University of Newcastle researcher, Dr Gillian Arrighi, aims to bring the unique cultural contribution of child performers to scholarly attention.

Creative arts researcher awarded US fellowship

07 May 2014

University of Newcastle researcher, Dr Gillian Arrighi, aims to bring the unique cultural contribution of child performers to scholarly attention.

Dr Gillian ArrighiDr Arrighi, a Senior Lecturer in creative and performing arts in the School of Creative Arts, has recently been awarded a 2014-2015 Harry Ransom Center Research Fellowship in the Humanities at the University of Texas at Austin, US.

Her current research projects are concerned with the contribution of children to the global entertainment industry, and an investigation into the global 'youth' and 'social' circus.

"I am researching the contribution made by child performers to popular entertainment forms, including circus, variety, minstrelsy, and comic opera, during the latter decades of the 19th and early decades of the 20th centuries," Dr Arrighi said.

The Harry Ransom Center advances the study of the arts and humanities by acquiring, preserving, and making accessible original cultural materials. It houses an extensive collection of rare books, manuscripts, photography, film, art and the performing arts.

While based in Texas, US, for a month, Dr Arrrighi will delve deep into the centre's significant resource of printed materials from the era, including performing arts posters, programs, playbills, heralds, newspaper clippings, postcards, cigarette cards and photographs.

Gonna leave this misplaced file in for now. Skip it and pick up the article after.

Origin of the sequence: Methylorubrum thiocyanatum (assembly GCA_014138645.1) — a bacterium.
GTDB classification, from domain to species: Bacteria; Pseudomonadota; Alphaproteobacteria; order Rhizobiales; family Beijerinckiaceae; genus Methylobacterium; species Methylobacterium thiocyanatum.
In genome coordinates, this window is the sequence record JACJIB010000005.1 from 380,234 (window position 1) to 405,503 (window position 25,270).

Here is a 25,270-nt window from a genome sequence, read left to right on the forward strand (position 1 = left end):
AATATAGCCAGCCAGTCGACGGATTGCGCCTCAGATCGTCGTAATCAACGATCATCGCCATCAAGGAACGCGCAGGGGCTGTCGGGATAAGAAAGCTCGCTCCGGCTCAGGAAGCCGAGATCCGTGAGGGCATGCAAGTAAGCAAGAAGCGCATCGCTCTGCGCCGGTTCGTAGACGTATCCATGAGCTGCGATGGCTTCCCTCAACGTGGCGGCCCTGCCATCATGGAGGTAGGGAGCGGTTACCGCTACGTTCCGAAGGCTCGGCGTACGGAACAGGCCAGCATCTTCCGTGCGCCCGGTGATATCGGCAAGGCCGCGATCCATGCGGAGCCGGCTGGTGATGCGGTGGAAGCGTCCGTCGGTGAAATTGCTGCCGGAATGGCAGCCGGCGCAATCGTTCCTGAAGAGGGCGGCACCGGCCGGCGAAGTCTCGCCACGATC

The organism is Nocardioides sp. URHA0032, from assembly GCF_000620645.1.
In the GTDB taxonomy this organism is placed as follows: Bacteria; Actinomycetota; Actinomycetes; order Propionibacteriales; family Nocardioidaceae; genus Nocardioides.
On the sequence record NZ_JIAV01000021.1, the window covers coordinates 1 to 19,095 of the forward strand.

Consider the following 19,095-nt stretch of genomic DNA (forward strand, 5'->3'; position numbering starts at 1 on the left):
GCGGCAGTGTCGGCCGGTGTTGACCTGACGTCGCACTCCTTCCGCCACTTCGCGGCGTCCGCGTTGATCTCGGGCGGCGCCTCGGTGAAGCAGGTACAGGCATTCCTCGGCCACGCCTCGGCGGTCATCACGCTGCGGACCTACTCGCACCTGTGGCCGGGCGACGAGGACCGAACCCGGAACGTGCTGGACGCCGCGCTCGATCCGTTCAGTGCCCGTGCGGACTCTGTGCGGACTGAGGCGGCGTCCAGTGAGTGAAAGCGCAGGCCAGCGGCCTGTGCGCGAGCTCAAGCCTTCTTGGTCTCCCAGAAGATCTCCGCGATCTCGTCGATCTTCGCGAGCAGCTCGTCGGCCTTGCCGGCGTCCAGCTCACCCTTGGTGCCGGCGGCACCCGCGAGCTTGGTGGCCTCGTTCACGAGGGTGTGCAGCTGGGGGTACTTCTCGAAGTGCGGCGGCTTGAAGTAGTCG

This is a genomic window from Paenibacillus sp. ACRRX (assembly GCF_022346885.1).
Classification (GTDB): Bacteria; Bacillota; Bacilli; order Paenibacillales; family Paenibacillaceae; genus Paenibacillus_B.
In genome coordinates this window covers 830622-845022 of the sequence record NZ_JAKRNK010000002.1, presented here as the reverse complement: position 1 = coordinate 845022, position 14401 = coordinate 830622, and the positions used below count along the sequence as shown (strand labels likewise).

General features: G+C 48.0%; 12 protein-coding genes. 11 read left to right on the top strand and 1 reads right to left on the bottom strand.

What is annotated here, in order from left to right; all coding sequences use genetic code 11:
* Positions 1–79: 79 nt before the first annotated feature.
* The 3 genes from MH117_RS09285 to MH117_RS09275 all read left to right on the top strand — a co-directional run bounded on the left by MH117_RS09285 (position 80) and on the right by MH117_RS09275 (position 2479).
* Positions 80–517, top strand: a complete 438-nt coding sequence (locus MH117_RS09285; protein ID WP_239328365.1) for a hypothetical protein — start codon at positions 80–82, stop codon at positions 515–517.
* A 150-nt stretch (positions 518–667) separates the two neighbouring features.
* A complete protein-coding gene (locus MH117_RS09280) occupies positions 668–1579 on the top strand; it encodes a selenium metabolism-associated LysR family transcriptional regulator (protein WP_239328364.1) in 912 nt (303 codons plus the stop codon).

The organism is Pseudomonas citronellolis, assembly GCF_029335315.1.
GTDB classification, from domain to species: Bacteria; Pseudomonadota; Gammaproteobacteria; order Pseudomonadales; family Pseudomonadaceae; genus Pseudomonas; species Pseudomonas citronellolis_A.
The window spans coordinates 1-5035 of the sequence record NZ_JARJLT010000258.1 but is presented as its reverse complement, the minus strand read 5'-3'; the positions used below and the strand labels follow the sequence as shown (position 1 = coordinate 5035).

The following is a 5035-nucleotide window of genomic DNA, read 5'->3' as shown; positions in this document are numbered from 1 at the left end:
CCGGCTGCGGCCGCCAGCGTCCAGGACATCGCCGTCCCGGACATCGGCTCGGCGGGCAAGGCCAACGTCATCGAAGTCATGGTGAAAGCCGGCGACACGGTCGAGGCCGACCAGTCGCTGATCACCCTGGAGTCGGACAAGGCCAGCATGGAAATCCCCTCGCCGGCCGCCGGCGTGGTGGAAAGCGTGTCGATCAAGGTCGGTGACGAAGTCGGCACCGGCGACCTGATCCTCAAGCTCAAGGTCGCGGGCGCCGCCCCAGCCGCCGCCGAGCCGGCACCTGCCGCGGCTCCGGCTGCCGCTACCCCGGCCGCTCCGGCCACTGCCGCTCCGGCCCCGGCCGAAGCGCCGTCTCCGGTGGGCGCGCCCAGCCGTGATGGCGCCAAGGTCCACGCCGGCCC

This rich array of ephemera will provide primary data to support questions that are central to Dr Arrighi's work, such as how producers and parents navigated the labor and education reforms aimed at preventing children from working.

"The labor of these entertaining children occurred in tension with the industrial and education reforms that were slowly but surely reshaping cultural attitudes to children and childhood," Dr Arrighi said. "Such reforms also contributed to the growing middle-class concern for the sanctity of the child's unique stage of life."

Dr Arrighi hopes to retrieve primary evidence that will contribute to a monograph investigating the correlation between professional child performers, the popular stage, and the drives of nation and empire building that influenced Anglo/American culture throughout the period under consideration.



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